The Cape winegrowing areas, situated in the narrow viticultural zone of the southern hemisphere, mainly have a Mediterranean climate and the mountain slopes and valleys form the ideal habitat for the wine grape Vitis vinifera, the products of which have given pleasure to man for many centuries. Long, sun-drenched summers and mild, wet winters contribute to the ideal conditions for viticulture at the Cape.
As far as international wine production is concerned, France leads with 16.8% of the total, Italy is second with 16%, Spain third with 11.8% and South Africa eighth with 4% (2012 figures).
Liberated by the advent of democracy, the South African wine industry has gone from strength to strength, with exports growing by 176.6% between 1999 and 2011. Currently, more than 3 527 farmers cultivate some 100 093 hectares of land under vines. Some 275 600 people are employed both directly and indirectly in the wine industry. The annual harvest in 2011 amounted to 1 302 530 tons (1 012.8 million litres), of which 82% was used for wine. The annual harvest in 2012 amounted to 1 414 474 tons (1 095.1 million litres), of which 79.5% was used for wine.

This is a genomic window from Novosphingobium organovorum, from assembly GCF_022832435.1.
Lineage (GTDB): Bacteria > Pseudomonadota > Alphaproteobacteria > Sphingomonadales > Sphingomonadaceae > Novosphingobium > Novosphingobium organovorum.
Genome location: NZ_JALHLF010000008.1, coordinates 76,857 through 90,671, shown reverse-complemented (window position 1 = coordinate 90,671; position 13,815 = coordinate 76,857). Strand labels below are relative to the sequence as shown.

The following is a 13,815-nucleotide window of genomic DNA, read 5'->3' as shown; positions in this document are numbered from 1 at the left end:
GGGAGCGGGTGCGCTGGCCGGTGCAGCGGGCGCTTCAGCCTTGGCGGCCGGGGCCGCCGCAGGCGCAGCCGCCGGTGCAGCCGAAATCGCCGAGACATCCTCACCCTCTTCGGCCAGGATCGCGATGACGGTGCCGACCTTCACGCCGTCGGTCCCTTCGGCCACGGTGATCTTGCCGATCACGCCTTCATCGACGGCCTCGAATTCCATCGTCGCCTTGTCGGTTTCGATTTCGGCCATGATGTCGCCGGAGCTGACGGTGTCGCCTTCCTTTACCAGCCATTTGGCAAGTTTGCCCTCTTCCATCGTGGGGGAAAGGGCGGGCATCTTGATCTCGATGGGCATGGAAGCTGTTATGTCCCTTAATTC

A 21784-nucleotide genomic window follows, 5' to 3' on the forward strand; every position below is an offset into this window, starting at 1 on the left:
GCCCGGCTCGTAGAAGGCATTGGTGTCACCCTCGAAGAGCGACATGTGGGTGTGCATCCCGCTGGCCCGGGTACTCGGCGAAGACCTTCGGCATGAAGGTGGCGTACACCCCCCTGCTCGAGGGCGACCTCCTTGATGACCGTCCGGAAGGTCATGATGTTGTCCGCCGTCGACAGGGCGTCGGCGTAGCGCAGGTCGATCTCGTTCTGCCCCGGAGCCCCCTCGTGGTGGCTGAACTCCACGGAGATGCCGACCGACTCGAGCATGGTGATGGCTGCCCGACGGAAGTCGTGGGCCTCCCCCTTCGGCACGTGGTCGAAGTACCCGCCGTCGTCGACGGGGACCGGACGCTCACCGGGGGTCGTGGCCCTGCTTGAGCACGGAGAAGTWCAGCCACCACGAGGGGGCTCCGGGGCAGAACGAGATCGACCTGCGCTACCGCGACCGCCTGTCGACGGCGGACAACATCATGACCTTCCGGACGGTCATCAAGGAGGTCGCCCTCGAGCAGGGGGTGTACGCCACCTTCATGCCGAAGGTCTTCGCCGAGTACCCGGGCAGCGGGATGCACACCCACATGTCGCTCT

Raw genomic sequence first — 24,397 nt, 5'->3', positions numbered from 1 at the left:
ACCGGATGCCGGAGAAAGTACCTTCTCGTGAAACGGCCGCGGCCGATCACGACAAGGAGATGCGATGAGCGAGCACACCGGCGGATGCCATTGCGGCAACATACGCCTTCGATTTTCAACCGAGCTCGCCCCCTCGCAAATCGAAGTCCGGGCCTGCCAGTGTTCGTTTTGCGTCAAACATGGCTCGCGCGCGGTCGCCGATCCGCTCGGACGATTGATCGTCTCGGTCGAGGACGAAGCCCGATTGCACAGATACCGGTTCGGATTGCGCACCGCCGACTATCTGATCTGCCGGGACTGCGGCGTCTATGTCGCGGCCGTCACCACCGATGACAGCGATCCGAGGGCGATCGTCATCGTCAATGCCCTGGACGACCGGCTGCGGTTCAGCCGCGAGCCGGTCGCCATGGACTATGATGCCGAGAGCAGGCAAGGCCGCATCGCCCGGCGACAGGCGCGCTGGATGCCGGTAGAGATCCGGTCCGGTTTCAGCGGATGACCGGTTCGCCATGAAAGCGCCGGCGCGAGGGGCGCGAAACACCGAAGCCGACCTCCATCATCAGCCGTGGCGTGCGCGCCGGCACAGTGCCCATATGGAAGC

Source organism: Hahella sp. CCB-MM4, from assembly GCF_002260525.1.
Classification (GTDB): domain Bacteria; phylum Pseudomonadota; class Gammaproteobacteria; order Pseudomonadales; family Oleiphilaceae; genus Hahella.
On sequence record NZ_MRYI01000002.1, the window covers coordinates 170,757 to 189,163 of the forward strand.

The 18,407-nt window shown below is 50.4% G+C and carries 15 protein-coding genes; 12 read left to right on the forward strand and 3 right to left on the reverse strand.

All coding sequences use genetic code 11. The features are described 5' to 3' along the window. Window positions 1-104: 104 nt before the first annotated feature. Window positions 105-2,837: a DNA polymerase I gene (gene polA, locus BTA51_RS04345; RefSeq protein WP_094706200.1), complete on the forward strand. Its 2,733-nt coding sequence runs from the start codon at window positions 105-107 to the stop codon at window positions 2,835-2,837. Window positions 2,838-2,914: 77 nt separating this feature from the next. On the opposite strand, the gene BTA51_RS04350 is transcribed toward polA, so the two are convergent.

The South African wine industry is backed by a state body, the Nietvoorbij Institute for Viticulture and Oenology, a leader in research with one of the most modern experimental wineries in the world and several experimental farms; the departments of viniculture and viticulture at the University of Stellenbosch; and the Elsenburg Agricultural College, which offers cellar technology.
All wines for export must be granted an export licence. Samples of each batch of wine destined for foreign countries are sent to the Wine & Spirit Board at Nietvoorbij, Stellenbosch where they undergo detailed tasting tests and chemical analysis in the laboratories before licences are granted. An official seal is given to each bottle by the Wine & Spirit Board, which verifies that the claims made on the label regarding origin, vintage and grape variety are true.